ALBANY – The state Supreme Court has struck down the “substantial equivalency” guidelines for private schools that were released by the state Department of Education in November.

The Education Department did not follow correct procedure when enacting the guidelines, according to a decision dated Wednesday by state Supreme Court Justice Christina L. Ryba.

The state Constitution and State Administrative Procedure Act set forth a process for creating a new rule versus adding interpretation to an existing rule. The court determined that the new guidelines, which set a schedule and process for evaluating private-school academic instruction, constitute a rule and not interpretation.

“The court finds that the mandatory language dictating when the reviews will begin coupled with the language that insists that ‘all’ schools will be visited as part of the process constitute clear rules…” the decision stated. “Therefore the court finds that the new guidelines are ‘rules’ that were not implemented in compliance with the SAPA and are hereby nullified.”

The guidelines established a timeline for non-public schools’ instruction to be inspected  by officials from the local school district, who would then report to the state education commissioner. State law requires that academic instruction in private schools be “substantially equivalent” to instruction in public schools.

The decision responded to several lawsuits brought by Jewish, Catholic and independent organizations.

The Department of Education is reviewing the court’s decision to determine its next steps, department spokeswoman Emily DeSantis said.

‘Tragedy for all children’

While private school organizations applauded the decision, an advocacy group that has been at the forefront of the fight to increase secular education at ultra-Orthodox yeshivas called the decision “a tragedy for all children.”

Naftuli Moster, the founder and executive director of Young Advocates for Fair Education, said in a statement that the guidelines were “reasonable and essential, not an intrusive overreach of the government.”

“Removing the revised oversight signals to ultra-Orthodox yeshivas that they can continue business as usual and fail to provide basic instruction in math, English, science, history, civics and other subjects that are keys to a sound basic education,” Moster said. “Elite private schools put their own annoyance about an occasional inspection over the future of Hasidic children — and now thousands suffer.”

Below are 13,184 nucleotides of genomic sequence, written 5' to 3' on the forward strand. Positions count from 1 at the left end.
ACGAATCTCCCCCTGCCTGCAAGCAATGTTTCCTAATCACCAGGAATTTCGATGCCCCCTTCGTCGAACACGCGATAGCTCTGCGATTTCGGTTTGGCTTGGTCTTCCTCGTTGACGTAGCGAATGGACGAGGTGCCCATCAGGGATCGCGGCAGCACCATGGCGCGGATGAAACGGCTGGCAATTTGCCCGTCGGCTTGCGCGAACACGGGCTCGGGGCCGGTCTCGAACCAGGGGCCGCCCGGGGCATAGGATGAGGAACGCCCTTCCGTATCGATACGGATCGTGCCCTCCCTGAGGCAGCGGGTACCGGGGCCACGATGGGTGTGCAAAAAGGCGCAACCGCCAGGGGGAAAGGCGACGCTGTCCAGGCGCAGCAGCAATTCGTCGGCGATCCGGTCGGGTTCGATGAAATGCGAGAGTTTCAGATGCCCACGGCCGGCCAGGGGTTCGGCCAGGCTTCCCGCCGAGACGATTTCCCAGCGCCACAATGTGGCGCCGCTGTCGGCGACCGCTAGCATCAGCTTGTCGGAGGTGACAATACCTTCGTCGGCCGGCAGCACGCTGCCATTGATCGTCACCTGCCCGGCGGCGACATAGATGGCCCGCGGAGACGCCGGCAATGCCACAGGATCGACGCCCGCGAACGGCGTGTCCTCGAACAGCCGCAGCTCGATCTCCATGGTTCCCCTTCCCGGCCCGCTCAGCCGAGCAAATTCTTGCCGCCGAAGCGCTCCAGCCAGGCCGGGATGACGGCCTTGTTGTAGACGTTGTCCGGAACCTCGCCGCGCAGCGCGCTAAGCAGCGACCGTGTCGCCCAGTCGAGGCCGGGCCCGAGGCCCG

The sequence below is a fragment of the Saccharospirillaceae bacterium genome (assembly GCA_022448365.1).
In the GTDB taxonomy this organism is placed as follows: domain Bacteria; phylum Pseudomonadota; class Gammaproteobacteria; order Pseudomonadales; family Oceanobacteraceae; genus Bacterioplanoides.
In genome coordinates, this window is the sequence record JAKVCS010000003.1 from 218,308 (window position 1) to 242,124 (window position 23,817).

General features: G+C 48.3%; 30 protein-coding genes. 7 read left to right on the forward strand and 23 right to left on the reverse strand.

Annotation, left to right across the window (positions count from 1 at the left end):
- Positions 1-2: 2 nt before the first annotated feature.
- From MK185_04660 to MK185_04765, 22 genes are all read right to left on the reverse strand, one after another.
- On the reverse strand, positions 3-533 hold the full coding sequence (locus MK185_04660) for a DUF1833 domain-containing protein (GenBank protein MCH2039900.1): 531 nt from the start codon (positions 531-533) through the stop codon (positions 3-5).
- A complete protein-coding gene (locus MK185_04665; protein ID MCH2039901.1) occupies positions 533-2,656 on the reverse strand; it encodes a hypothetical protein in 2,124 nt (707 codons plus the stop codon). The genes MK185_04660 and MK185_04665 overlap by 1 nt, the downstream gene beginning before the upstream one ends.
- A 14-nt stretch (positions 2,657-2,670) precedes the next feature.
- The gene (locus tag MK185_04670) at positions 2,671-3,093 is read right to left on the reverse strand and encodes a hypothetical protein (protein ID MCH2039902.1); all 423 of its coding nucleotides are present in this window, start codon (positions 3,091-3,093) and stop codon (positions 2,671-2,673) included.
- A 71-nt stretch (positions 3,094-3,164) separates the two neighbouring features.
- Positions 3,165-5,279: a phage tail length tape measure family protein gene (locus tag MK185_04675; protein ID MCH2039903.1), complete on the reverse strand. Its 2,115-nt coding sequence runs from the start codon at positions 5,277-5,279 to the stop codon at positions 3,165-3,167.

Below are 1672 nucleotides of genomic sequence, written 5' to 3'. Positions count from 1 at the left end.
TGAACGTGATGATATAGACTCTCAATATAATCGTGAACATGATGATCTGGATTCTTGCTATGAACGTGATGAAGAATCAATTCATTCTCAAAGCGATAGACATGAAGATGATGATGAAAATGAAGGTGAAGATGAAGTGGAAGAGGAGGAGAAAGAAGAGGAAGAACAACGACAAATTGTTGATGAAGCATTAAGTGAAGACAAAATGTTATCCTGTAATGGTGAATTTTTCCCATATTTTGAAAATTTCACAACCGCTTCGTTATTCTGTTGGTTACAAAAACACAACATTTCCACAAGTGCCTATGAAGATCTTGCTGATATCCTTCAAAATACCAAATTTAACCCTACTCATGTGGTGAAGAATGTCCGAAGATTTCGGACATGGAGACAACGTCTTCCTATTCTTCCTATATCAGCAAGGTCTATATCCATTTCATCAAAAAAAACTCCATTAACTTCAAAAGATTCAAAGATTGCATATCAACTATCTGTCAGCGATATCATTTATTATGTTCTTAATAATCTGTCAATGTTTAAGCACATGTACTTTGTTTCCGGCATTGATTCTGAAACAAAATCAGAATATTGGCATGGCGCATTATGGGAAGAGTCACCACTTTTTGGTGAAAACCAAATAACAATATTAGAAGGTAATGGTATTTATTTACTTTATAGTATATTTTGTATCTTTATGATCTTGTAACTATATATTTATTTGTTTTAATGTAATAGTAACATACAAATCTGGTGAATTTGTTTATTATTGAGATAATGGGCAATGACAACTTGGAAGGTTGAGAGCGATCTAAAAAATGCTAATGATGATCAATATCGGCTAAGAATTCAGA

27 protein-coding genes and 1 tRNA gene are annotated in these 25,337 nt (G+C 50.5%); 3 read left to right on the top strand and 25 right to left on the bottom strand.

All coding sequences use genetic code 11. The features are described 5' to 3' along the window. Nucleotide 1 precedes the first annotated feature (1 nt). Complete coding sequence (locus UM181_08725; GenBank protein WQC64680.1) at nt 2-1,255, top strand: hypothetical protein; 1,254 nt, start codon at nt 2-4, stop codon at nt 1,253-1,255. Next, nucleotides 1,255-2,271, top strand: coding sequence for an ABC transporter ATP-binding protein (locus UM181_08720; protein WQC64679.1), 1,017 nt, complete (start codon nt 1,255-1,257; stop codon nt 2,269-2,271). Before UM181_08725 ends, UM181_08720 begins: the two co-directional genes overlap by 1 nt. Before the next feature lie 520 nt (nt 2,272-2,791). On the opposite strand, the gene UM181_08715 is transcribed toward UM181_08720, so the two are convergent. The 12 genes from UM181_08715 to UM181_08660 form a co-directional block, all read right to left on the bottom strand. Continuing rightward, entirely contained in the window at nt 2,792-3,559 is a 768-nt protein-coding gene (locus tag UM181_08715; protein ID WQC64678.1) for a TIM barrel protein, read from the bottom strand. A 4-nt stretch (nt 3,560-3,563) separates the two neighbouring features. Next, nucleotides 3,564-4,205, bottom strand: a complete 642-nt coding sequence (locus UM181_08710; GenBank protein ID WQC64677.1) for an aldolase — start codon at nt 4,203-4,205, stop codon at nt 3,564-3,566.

Parents for Educational and Religious Liberty in Schools, one of the organizations that sued, “applauded” the decision. Avi Schick, an attorney for the organization, said in a statement that the decision prevents the Education Department from transforming the relationship between the state and private schools.

He said it was a “fundamental misperception” that that state, and not parents, sets educational and religious guidelines for children.

“The tens of thousands of parents who choose to send their children to yeshivas are proud of the more than 100 years of quality education and countless successful graduates they have produced,” Schick said. “Our schools look forward to continuing that record of accomplishment.”

The New York State Council of Catholic School Superintendents, which also sued, said in a statement that it was pleased by the court’s decision.

“We’ve prided ourselves on going above and beyond state academic standards,” Executive Secretary James Cultrara said. “Parents have always chosen our Catholic schools because of that rigor and they can remain confident in the strength of our schools going forward.”

Mark Lauria, executive director of the New York State Association of Independent Schools, which brought one of the lawsuits, said the coalition of schools appreciated the decision.

“While the 192 NYSAIS member schools are happy that the ruling will allow them to continue to create world-class educational programs for their students, NYSAIS also recognizes our responsibility to work with our colleagues in the public sector to help ensure that all children, throughout the state, are provided with a high-quality educational program,” he said.

The organization encouraged state Education Commissioner MaryEllen Elia to review unaccredited schools when there are credible complaints of substandard education, instead of reviewing all schools.

from Rochel Leah Goldblatt, Rockland/Westchester Journal News